One Bright Pearl, (Ikka-no-myoju, Part 2)
The Bright Pearl is round like the disc of the moon or the sun, but it has three dimensions so it has the ability to roll and move and this, in particular, is a symbol of the substantial experience of Buddhism. Moving and changing are examples of action. The universe and everything in nature and in our lives is changing and moving all the time, so it is similar to the pearl rolling in a bowl.
And the pearl is reality itself. And indeed the sentence
“the whole Universe in all directions is as splendid as a bright pearl”,
is essential to the Buddha Dharma. Master Dôgen appreciates Master Gensa so much because he was the first to say these words and to introduce them into Buddhism.
Who was this very famous Master Gensa? Master Dôgen says:
“Suddenly he desires to leave secular society; he leaves his boat and enters the mountains. He is already thirty years old (but) he has realized the precariousness of the floating world and has recognized the nobility of the Buddha Way"
Until this decision he was a fisherman on one of the big rivers of China and lived from fishing. He liked to sit in his boat in the floating water as he was a layman and had a normal social life. But it seems that he had already achieved the balanced state of a great person and we can be sure that he was not striving for fame, power and profit. Floating on the river he had the opportunity to reflect about life and the limitations we have until death. So he was asking,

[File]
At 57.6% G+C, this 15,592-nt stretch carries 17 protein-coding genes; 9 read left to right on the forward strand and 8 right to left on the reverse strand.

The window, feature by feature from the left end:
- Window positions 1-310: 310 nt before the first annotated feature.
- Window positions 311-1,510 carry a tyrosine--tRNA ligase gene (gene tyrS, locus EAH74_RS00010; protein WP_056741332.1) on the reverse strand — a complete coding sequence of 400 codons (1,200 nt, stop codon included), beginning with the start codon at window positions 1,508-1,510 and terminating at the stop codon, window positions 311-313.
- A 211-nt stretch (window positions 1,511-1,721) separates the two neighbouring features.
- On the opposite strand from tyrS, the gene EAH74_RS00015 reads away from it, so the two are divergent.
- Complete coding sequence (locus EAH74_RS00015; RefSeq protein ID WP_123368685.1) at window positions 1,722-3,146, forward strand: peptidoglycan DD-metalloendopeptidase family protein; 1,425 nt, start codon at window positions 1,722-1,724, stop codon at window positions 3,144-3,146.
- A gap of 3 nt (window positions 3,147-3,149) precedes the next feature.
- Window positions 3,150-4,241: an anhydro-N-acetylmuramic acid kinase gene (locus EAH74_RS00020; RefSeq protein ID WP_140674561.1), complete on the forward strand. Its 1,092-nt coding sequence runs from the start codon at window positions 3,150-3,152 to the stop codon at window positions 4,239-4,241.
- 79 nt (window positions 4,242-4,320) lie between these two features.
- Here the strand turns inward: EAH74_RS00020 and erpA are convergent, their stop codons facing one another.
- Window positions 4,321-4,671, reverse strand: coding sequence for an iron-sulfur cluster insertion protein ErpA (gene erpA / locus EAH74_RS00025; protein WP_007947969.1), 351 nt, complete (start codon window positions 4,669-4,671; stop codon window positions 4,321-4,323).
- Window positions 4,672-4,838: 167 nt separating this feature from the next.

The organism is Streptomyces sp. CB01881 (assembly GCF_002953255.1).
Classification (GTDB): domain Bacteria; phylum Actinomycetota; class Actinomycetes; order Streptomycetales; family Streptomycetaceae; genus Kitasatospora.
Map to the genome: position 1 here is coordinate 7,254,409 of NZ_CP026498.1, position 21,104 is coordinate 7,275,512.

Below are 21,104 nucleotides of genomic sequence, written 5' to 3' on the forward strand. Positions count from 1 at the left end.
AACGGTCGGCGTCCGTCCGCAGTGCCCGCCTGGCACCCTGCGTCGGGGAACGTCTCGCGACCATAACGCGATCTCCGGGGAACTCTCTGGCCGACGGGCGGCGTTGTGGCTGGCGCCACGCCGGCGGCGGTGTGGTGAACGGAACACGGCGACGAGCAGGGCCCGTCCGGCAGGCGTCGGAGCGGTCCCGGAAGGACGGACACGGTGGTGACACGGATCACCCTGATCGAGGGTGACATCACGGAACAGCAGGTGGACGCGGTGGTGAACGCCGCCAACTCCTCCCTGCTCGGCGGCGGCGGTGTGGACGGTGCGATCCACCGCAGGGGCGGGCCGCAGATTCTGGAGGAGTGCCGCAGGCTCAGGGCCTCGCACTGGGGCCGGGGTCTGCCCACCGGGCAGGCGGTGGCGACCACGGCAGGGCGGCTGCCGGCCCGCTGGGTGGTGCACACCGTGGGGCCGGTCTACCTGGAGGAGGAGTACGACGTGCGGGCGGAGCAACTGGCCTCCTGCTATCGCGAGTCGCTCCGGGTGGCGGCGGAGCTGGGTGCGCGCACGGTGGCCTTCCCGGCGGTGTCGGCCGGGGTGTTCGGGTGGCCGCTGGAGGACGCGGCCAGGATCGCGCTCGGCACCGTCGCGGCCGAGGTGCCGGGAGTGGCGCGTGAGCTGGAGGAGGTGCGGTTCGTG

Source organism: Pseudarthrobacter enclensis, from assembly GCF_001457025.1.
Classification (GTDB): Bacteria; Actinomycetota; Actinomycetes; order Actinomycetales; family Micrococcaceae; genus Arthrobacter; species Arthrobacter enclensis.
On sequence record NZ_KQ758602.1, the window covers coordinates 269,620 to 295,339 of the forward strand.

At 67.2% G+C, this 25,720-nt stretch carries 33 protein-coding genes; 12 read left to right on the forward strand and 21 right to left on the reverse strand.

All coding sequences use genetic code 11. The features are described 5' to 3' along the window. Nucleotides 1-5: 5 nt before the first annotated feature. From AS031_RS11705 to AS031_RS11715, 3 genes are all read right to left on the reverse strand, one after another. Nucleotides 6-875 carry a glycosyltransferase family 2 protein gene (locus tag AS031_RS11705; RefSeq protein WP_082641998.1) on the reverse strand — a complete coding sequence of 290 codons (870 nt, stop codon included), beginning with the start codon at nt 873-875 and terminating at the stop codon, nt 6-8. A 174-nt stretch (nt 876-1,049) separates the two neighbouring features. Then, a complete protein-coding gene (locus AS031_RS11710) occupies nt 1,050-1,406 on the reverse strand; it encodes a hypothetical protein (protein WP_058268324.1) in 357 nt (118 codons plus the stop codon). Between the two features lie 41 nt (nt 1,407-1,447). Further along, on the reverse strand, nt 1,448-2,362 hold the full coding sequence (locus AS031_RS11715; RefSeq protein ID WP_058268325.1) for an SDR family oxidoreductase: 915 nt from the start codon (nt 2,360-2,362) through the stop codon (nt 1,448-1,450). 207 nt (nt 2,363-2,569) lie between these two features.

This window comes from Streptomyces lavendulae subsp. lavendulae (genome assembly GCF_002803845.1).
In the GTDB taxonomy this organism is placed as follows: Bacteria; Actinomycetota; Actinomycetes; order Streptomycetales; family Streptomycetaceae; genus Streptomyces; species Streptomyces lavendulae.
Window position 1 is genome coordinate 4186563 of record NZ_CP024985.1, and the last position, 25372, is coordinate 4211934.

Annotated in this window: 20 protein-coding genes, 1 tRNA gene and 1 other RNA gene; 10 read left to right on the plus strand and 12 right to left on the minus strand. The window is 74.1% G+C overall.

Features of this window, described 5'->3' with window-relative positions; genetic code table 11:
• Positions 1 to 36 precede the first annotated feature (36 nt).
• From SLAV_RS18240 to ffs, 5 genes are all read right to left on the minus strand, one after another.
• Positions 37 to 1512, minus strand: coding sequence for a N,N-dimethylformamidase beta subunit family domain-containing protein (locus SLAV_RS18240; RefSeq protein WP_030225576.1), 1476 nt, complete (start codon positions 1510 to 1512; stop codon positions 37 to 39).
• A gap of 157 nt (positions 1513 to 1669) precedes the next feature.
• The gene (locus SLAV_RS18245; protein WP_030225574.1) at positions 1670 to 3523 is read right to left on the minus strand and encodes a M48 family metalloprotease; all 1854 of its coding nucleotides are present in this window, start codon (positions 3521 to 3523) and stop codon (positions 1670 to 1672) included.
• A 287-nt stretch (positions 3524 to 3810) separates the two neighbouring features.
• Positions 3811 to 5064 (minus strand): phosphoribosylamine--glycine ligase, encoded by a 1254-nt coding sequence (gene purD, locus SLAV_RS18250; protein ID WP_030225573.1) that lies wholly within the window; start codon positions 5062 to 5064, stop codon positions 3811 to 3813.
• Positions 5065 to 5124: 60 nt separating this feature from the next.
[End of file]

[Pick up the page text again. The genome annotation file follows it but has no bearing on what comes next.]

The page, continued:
“what is the purpose of our life”?
These questions became more and more important for him and therefore he decided to study and practise Buddhism; he left the river and his boat to look for the Great Truth. It is said that he had not read any sutra and had no knowledge of the theory and practice of Buddhism before. He was a layman who suddenly became aware of the fundamental questions of life and who then pursued the truth.
So he went away into the mountains and eventually entered the monastery of the famous Master Seppo. There he practised with intensity and patience and he was fully integrated into the life and work of the monastary. He had very simple clothing; for example, he had just one piece of cotton cloth, which he mended all the time when it became full of holes.
In the history of Chinese Zen-Buddhism there are many Kôan stories of the teacher Seppo and the student Gensa, which are of fundamental significance and which reveal the thetrue meaning and hitting the target of Buddhism. On several occasions Master Dôgen quotes these Kôan dialogues of Seppo and Gensa. Gensa became the successor of Seppo in this well-known monastery in China.